Welcome to WebmasterWorld Guest from

Forum Moderators: brotherhood of lan & mack

Message Too Old, No Replies

How to consolidate multiple web pages?

What technique should I be using.

9:29 pm on Nov 2, 2009 (gmt 0)

5+ Year Member

Hi All,

I am near finishing my first website, using XHTML and CSS for my own self-business.

I am creating a section in the site about each staff member in our group.
There are 10 staff, and for each staff member, I want to have a seperate sections about themselves: ie bio, experience, contact details, etc - 6 categories in all. I want to use the same CSS styling, and don't want all categories on one page.

That would make it 60 potential pages!

Can someone advise me what technique its called where instead of having 60 pages, I can have just one file/text file for each staff member, and some scripting can draw from the text file to populate that categories from just one html file.

If someone can direct me in the right direction please?
Thank you

12:24 am on Nov 3, 2009 (gmt 0)

WebmasterWorld Senior Member rocknbil is a WebmasterWorld Top Contributor of All Time 10+ Year Member

Welcome aboard mfox.

What I consider the "correct" way: Server Side Includes. I say this because this is what SSI is designed for, and there's no programming or scripting necessary.

Text file (mytext.txt):

First SSI test

HTML file:

In your HTML, add the following **if** the text file is in the same directory as the HTML file:

<!-- #include file="mytext.txt" -->

If the file is in a different directory as the text file, use the virtual command:

<!-- #include virtual="/employees/mytext.txt" -->

Save the HTML file with a .shtml extension. This is what tells the server to parse the file, looking for SSI directives.

Upload, load it up, see if it works, this will **not** work in an offline preview.

The more popular, more suggested way: PHP includes. PHP is a robust server-side programming language, and IMO while this will work, is overkill for a simple include. I can do the same thing with ASP and Perl, but I don't. SSI is the "right tool for the job."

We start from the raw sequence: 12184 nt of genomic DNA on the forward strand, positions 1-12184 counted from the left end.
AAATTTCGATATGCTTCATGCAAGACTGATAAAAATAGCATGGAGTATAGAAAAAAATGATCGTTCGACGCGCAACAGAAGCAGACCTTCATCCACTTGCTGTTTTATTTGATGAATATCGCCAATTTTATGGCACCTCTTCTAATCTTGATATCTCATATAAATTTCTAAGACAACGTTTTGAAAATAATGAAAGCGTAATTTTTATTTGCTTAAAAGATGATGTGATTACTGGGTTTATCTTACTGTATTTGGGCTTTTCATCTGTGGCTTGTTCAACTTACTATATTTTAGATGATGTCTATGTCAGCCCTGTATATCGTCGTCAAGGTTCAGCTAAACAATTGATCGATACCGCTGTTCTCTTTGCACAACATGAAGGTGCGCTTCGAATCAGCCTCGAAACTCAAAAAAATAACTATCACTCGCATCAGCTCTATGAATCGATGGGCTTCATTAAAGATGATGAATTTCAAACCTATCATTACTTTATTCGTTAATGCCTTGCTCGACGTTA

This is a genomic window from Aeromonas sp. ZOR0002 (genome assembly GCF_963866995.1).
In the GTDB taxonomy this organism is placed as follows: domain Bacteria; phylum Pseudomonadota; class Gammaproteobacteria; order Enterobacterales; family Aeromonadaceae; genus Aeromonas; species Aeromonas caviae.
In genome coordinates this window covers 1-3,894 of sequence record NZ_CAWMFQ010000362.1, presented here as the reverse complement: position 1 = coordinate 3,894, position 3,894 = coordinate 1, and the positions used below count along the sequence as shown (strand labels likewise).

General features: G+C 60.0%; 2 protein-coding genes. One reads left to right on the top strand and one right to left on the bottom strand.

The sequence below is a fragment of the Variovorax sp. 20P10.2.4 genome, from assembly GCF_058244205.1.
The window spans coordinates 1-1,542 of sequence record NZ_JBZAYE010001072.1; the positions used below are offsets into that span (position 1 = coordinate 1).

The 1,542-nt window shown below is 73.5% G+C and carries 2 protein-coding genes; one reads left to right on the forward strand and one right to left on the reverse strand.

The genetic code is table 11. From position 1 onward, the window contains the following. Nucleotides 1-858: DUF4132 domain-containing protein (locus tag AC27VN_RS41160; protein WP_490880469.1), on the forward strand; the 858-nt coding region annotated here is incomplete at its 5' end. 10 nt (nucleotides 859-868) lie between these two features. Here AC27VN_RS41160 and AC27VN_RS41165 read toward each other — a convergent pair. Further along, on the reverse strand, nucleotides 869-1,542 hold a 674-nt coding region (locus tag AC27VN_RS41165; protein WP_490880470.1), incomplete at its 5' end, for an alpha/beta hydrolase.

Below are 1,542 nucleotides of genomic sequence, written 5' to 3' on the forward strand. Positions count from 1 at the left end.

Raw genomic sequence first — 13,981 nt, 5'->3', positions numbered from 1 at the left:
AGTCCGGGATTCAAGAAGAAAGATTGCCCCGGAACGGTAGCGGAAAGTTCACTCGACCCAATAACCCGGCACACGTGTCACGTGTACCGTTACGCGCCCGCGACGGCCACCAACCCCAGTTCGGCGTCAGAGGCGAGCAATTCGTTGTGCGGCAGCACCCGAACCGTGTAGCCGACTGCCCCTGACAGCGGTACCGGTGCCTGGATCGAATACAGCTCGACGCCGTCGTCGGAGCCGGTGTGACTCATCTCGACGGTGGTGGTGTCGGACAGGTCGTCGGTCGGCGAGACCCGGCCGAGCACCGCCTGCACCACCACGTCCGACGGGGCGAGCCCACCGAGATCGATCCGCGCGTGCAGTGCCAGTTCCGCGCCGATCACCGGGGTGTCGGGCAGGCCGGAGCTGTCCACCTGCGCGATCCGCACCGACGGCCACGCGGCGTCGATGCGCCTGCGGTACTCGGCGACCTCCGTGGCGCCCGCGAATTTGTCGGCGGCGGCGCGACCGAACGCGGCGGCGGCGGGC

Save this file with a .php extension, upload it, see if it works.

4:19 am on Nov 3, 2009 (gmt 0)

5+ Year Member

Thanks RocknBil for starting me in the right path.

the SSI (Server Side Includes) method sounds the most straightforward.
Would this method allow me to have a text file based on one staff member(relating back to my example), and in the file I have seperate sections with text. Can I then setup links within the html page to import selected sections of text to display. I can therefore just have one html page and relies on links within to show different content.

Or is what i describe above, best used with PHP Include method. I will google both.

Many thanks,

7:31 pm on Nov 3, 2009 (gmt 0)

WebmasterWorld Senior Member rocknbil is a WebmasterWorld Top Contributor of All Time 10+ Year Member

Try it! :-)

Wherever you have an SSI directive, you add an include.

<html ..... (etc.)
<!-- #include virtual="/templates/header.txt" -->
<!-- #include virtual="/employees/jane-doe.txt" -->
<!-- #include virtual="/templates/footer.txt" -->

If you plan on incorporating robust dynamic content into your pages, start learning PHP/Perl/ASP. As an example, you could use solely PHP to extract the very info you speak from a database (and is a more common approach.) However, you can combine technologies if you have a reason to do so:

<html ..... (etc.)
<!-- #include virtual="/templates/header.txt" -->
<!-- #include virtual="/scripts/employees.php?e=1234" -->
<!-- #include virtual="/templates/footer.txt" -->

Would this method allow me to have a text file based on one staff member(relating back to my example), and in the file I have seperate sections with text.

Not following closely, but no, I don't think so - it includes the whole file. You can, however, show/hide sections of that text file with Javascript, like any other HTML document.

It sounds to me like what you should start looking at is learning PHP and connecting with a database, but there's a bit of a learning curve there. For a quick one off, 60 plain text files and SSI's will get the job done.

12:24 am on Nov 4, 2009 (gmt 0)

5+ Year Member

Thanks once again
Definitely sounds like SSI is the way to go in the short term, while I get my head around php.